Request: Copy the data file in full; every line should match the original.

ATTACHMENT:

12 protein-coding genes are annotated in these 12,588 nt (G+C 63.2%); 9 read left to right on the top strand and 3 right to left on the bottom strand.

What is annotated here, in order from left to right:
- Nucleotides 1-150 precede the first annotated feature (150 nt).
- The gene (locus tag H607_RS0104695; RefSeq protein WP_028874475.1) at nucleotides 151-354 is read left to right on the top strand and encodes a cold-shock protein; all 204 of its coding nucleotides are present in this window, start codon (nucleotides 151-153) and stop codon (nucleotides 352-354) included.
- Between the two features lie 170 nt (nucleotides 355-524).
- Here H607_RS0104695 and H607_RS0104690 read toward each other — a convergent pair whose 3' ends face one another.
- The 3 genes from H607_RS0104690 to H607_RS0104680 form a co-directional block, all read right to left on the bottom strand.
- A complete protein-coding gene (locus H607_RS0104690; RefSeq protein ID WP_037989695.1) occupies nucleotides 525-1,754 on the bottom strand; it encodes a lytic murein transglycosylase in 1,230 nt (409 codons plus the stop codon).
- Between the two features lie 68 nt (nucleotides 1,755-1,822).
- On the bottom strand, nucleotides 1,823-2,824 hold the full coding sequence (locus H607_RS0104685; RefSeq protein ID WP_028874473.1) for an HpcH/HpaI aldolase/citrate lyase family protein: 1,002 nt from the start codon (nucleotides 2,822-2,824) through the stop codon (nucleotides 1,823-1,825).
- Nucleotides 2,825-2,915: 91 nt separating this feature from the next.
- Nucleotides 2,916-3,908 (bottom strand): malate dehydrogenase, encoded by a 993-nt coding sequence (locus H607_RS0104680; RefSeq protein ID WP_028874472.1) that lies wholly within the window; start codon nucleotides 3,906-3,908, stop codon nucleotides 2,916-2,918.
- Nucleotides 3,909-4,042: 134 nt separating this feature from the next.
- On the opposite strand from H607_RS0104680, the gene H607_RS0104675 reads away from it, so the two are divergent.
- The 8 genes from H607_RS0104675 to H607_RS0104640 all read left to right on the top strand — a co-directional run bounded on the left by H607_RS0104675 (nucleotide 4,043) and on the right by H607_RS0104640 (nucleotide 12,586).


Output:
12 protein-coding genes are annotated in these 12,588 nt (G+C 63.2%); 9 read left to right on the top strand and 3 right to left on the bottom strand.

What is annotated here, in order from left to right:
- Nucleotides 1-150 precede the first annotated feature (150 nt).
- The gene (locus tag H607_RS0104695; RefSeq protein WP_028874475.1) at nucleotides 151-354 is read left to right on the top strand and encodes a cold-shock protein; all 204 of its coding nucleotides are present in this window, start codon (nucleotides 151-153) and stop codon (nucleotides 352-354) included.
- Between the two features lie 170 nt (nucleotides 355-524).
- Here H607_RS0104695 and H607_RS0104690 read toward each other — a convergent pair whose 3' ends face one another.
- The 3 genes from H607_RS0104690 to H607_RS0104680 form a co-directional block, all read right to left on the bottom strand.
- A complete protein-coding gene (locus H607_RS0104690; RefSeq protein ID WP_037989695.1) occupies nucleotides 525-1,754 on the bottom strand; it encodes a lytic murein transglycosylase in 1,230 nt (409 codons plus the stop codon).
- Between the two features lie 68 nt (nucleotides 1,755-1,822).
- On the bottom strand, nucleotides 1,823-2,824 hold the full coding sequence (locus H607_RS0104685; RefSeq protein ID WP_028874473.1) for an HpcH/HpaI aldolase/citrate lyase family protein: 1,002 nt from the start codon (nucleotides 2,822-2,824) through the stop codon (nucleotides 1,823-1,825).
- Nucleotides 2,825-2,915: 91 nt separating this feature from the next.
- Nucleotides 2,916-3,908 (bottom strand): malate dehydrogenase, encoded by a 993-nt coding sequence (locus H607_RS0104680; RefSeq protein ID WP_028874472.1) that lies wholly within the window; start codon nucleotides 3,906-3,908, stop codon nucleotides 2,916-2,918.
- Nucleotides 3,909-4,042: 134 nt separating this feature from the next.
- On the opposite strand from H607_RS0104680, the gene H607_RS0104675 reads away from it, so the two are divergent.
- The 8 genes from H607_RS0104675 to H607_RS0104640 all read left to right on the top strand — a co-directional run bounded on the left by H607_RS0104675 (nucleotide 4,043) and on the right by H607_RS0104640 (nucleotide 12,586).